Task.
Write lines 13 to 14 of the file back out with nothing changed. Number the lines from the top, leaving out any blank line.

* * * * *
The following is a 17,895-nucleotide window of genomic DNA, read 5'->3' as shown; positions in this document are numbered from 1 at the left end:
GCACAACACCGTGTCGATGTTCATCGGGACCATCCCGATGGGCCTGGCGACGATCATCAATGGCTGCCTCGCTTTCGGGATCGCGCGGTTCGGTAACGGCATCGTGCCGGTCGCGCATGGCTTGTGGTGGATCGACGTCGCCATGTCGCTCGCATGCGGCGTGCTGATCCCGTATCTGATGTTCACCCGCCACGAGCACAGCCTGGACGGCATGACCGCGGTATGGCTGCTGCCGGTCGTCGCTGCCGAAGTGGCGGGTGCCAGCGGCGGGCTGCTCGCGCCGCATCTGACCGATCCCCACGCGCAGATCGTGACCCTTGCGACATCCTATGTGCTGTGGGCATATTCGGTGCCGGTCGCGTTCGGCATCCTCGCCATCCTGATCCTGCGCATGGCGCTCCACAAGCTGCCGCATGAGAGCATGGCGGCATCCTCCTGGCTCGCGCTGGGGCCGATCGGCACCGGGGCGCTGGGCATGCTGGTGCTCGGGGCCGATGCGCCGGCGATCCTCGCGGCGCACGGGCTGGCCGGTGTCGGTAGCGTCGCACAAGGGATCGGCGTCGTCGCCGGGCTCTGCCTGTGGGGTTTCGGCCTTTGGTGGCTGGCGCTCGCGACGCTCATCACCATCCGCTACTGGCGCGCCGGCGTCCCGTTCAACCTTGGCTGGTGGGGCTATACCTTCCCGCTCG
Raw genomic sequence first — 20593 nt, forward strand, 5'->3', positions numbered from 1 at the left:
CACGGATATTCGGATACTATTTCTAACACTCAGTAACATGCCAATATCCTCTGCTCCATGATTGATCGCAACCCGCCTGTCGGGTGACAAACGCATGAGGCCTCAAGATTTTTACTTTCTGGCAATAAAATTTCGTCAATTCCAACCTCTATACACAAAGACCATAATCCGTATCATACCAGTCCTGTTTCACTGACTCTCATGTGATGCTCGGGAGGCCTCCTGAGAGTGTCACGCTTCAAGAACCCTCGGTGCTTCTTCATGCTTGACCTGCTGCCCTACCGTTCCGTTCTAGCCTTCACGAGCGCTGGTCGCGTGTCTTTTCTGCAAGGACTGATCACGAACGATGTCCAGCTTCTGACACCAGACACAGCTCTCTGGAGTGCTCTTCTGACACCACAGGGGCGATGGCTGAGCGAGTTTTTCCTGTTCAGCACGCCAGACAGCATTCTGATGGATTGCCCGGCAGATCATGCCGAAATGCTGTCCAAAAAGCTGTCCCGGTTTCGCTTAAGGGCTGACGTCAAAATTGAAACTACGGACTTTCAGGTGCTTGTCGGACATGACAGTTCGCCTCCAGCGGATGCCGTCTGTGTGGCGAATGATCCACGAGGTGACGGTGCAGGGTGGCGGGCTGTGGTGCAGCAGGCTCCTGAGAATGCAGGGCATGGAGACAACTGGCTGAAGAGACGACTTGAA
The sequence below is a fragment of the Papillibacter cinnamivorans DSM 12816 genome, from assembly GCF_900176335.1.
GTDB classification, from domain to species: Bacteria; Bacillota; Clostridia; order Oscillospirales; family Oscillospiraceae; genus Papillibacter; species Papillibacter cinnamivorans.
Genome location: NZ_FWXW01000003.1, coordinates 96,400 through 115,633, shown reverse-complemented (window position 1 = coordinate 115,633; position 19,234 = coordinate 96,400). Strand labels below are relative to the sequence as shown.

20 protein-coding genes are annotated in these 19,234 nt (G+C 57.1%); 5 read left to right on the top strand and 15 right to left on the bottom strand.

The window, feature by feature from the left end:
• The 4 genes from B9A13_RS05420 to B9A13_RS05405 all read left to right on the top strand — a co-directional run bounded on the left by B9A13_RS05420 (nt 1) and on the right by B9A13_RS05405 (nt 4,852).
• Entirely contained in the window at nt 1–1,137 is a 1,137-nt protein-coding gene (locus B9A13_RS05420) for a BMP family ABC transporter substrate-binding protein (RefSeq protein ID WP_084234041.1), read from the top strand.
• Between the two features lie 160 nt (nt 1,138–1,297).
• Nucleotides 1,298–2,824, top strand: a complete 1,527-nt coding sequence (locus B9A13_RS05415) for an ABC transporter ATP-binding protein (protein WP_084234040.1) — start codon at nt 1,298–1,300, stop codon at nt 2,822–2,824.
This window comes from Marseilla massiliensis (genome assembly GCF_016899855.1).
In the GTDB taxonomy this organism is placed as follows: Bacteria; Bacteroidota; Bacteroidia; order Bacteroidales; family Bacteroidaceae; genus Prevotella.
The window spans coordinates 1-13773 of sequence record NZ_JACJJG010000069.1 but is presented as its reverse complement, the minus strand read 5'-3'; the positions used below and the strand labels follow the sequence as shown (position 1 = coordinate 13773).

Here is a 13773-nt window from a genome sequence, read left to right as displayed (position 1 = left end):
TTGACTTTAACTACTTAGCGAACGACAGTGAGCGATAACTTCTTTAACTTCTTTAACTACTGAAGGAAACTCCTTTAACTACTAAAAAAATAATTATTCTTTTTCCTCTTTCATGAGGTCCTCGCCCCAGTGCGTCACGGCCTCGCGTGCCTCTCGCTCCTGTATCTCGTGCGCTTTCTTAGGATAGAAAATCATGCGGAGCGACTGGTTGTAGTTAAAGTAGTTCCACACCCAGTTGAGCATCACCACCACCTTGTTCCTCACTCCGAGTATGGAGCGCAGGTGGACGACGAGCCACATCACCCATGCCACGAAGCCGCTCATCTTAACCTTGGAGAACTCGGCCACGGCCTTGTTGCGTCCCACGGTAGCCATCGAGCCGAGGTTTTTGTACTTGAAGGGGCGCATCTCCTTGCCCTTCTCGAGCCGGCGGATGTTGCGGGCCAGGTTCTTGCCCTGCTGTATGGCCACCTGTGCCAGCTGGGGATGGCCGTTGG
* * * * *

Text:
• Nucleotides 1,298–2,824, top strand: a complete 1,527-nt coding sequence (locus B9A13_RS05415) for an ABC transporter ATP-binding protein (protein WP_084234040.1) — start codon at nt 1,298–1,300, stop codon at nt 2,822–2,824.
This window comes from Marseilla massiliensis (genome assembly GCF_016899855.1).